One of the first issues to address for pre-existing construction is proper selection of materials that have low VOCs and formaldehyde content (UF or Urea-Formaldehyde) and/or that outgas (release the noxious vapors) relatively quickly. Low emission products include:
- Low VOC paints
- Low VOC carpeting (though carpets tend to have inherent issues with collecting/releasing dust)
- Other mastic (waterproofing putty) products that have low levels of 4-phenylcyclohexane (4-PC) which produces a characteristic odor
- Pressed wood products that have low formaldehyde (HCHO) levels
- Formaldehyde-free varnishes and lacquers
- Softwood plywood
- Oriented-Strand board
- Decorative gypsum board
- Hardwood panels
- Pressed woods with PF (Phenol-Formaldehyde) resin release less HCHO than UF resins
You might want to AVOID:
- Medium-Density Fiberboard (MDF) sometimes used in cabinets, furniture and doors
- Hardwood plywood paneling
- Pressed wood products with UF
- UF-based Acid Cured Finishes
- Homes insulated with UFFI (Urea-Formaldehyde Foam Insulation) though this is unlikely to be an issue
- High humidity (keep between 40 – 50 % RH)
- Occupying the home or property until a proper out gassing period has passed – preferably during hotter weather
Then having an outgas period before occupation is good when possible. Preferably during hot, humid weather which tends to accelerate the exit of gaseous residues from the building materials. If you have an existing wood material that is emitting formaldehyde, then the can be treated with scavenging coatings or encapsulated with vinyl materials.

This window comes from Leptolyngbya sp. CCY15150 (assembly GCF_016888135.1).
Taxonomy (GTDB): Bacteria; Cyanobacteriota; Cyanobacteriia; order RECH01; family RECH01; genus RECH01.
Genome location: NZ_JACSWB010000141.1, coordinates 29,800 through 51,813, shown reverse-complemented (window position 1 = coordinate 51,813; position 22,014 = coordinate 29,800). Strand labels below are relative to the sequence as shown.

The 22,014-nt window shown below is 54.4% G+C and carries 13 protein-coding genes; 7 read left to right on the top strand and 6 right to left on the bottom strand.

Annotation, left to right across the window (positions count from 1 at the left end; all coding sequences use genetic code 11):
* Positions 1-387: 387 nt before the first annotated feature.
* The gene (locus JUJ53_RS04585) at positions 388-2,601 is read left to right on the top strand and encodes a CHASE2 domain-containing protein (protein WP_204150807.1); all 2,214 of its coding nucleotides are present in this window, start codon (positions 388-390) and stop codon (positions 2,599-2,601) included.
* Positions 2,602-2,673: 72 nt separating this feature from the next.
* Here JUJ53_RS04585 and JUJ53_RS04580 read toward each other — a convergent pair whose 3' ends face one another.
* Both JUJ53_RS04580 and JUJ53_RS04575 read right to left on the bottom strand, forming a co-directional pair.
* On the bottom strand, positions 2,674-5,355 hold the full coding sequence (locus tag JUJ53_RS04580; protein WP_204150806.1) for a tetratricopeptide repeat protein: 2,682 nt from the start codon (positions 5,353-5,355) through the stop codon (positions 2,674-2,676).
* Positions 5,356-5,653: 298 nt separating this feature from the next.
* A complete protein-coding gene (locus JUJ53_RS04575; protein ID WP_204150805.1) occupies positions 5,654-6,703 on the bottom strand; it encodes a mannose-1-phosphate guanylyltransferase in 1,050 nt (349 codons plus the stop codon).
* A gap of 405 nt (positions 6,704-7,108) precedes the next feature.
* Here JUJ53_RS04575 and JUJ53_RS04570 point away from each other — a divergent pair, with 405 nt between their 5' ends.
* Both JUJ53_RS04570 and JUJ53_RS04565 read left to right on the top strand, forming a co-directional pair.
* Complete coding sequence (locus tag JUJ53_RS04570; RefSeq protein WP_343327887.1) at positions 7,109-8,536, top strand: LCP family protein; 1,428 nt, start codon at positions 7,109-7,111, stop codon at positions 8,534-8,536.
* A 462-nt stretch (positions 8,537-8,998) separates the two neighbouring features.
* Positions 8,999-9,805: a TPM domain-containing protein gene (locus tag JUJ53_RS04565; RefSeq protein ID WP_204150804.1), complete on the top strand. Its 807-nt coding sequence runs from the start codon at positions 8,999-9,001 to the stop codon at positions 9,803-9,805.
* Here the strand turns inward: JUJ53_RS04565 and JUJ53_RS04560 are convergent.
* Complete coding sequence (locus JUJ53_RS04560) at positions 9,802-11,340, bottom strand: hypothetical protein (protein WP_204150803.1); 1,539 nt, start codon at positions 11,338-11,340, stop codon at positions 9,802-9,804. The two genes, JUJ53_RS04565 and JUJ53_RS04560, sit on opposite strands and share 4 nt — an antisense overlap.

Another critical factor is having adequate ventilation, particularly during the initial outgas period. Many homes and multifamily dwellings are often built rather “tight” as a response to the desire for energy conservation and reducing moisture intrusion. If it is not a security issue, keeping the windows open even a crack on opposite sides to create a flowing cross-draft can assist out-gassing as well as opening chimney dampeners.
Factors in formaldehyde levels:
- Composition of building materials (formaldehyde potency in manufacture)
- Loading factor (amount of material in exposed surface area and volume)
- Material age
- Adequate ventilation taking into account occupancy and room size
- Environmental conditions
The use of sorbents (gas absorbent materials) such as activated charcoal can be used to remove relatively high molecular weight VOCs such as toluene, benzene, xylene and methyl chloroform.
For lower molecular weight (MW) materials such as formaldehyde (HCHO), ethylene, and acetaldehyde then potassium permanganate, (KMnO4) activated alumina or specially impregnated charcoal are better choices than regular activated charcoal.
Other special air cleaners may also be used – consult ScanTech for further information.